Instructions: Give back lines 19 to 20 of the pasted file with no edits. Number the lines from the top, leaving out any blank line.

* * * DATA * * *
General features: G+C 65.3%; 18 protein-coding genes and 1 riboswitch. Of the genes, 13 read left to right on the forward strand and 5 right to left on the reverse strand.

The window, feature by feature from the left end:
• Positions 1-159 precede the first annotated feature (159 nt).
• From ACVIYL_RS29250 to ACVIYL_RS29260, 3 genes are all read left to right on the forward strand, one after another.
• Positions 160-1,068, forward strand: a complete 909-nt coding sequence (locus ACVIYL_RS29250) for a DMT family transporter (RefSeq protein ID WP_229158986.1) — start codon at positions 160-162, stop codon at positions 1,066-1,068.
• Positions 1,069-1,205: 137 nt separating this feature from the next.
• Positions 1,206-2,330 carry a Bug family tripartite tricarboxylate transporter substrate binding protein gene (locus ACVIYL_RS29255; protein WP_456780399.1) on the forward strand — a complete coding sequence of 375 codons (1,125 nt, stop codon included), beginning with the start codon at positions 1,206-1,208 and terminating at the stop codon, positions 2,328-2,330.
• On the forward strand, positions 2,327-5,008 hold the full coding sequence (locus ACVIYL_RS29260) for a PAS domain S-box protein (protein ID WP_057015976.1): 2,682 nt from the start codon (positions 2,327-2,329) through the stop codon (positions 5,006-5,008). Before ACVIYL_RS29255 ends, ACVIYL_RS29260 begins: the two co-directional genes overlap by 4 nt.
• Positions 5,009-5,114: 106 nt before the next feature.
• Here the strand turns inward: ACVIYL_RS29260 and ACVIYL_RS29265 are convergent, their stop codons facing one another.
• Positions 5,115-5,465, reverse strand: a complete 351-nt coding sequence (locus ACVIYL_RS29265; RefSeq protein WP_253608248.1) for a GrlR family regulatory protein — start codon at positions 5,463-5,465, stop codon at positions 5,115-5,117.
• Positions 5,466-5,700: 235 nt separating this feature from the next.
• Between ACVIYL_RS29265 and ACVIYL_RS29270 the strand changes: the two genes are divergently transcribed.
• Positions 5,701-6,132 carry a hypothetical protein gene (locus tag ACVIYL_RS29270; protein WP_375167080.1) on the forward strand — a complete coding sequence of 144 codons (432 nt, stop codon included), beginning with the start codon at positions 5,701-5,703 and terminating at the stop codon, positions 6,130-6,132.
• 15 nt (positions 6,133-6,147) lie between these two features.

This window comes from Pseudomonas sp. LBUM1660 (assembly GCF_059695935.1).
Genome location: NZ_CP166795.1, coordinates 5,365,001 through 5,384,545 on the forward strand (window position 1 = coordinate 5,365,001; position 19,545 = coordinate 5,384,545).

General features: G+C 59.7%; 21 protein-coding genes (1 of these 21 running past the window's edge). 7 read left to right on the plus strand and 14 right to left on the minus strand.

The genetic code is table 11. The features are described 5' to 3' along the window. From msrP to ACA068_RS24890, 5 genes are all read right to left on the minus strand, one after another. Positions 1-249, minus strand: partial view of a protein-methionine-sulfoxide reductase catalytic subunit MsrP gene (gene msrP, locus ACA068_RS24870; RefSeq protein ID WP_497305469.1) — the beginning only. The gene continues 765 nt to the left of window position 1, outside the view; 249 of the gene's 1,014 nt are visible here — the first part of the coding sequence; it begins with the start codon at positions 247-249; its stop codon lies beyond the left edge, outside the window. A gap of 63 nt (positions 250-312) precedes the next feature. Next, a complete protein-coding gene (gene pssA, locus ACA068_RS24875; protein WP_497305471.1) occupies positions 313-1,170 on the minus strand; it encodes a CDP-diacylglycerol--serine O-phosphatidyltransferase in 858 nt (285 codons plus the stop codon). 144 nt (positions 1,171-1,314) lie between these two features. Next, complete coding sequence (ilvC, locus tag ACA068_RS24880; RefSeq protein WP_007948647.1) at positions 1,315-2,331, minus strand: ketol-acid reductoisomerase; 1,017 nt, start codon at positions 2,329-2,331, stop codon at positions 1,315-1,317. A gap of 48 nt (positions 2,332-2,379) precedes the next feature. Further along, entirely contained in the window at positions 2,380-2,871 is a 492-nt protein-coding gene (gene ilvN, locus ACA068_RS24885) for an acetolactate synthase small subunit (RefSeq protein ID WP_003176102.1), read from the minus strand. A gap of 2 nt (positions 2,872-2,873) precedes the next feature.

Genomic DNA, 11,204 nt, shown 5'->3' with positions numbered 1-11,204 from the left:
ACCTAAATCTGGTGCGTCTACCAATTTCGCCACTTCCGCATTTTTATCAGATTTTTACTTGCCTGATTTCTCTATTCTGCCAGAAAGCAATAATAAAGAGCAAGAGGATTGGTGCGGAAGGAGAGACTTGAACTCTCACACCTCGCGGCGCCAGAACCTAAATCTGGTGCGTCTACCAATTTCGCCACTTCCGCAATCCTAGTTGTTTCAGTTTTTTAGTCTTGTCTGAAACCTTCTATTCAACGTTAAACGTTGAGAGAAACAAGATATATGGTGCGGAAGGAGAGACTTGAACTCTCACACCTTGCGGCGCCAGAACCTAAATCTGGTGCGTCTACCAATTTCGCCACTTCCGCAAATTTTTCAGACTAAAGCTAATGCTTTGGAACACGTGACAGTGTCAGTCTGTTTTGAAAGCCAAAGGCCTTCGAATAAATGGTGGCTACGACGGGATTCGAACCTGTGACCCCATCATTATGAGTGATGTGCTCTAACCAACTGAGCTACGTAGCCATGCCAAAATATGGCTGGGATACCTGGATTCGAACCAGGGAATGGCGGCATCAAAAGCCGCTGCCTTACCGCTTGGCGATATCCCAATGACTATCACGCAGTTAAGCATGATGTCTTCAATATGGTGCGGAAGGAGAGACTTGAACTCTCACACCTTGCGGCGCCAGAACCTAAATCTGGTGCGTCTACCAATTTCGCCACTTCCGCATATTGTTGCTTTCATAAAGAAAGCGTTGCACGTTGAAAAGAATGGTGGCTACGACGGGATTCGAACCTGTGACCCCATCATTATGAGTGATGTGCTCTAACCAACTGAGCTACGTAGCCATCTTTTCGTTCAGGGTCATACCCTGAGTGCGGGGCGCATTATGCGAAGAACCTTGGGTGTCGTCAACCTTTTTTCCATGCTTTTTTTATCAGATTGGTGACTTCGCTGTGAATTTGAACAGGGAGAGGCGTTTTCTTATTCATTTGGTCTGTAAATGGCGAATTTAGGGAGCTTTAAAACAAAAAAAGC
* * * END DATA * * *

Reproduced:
The genetic code is table 11. The features are described 5' to 3' along the window. From msrP to ACA068_RS24890, 5 genes are all read right to left on the minus strand, one after another. Positions 1-249, minus strand: partial view of a protein-methionine-sulfoxide reductase catalytic subunit MsrP gene (gene msrP, locus ACA068_RS24870; RefSeq protein ID WP_497305469.1) — the beginning only. The gene continues 765 nt to the left of window position 1, outside the view; 249 of the gene's 1,014 nt are visible here — the first part of the coding sequence; it begins with the start codon at positions 247-249; its stop codon lies beyond the left edge, outside the window. A gap of 63 nt (positions 250-312) precedes the next feature. Next, a complete protein-coding gene (gene pssA, locus ACA068_RS24875; protein WP_497305471.1) occupies positions 313-1,170 on the minus strand; it encodes a CDP-diacylglycerol--serine O-phosphatidyltransferase in 858 nt (285 codons plus the stop codon). 144 nt (positions 1,171-1,314) lie between these two features. Next, complete coding sequence (ilvC, locus tag ACA068_RS24880; RefSeq protein WP_007948647.1) at positions 1,315-2,331, minus strand: ketol-acid reductoisomerase; 1,017 nt, start codon at positions 2,329-2,331, stop codon at positions 1,315-1,317. A gap of 48 nt (positions 2,332-2,379) precedes the next feature. Further along, entirely contained in the window at positions 2,380-2,871 is a 492-nt protein-coding gene (gene ilvN, locus ACA068_RS24885) for an acetolactate synthase small subunit (RefSeq protein ID WP_003176102.1), read from the minus strand. A gap of 2 nt (positions 2,872-2,873) precedes the next feature.

Genomic DNA, 11,204 nt, shown 5'->3' with positions numbered 1-11,204 from the left: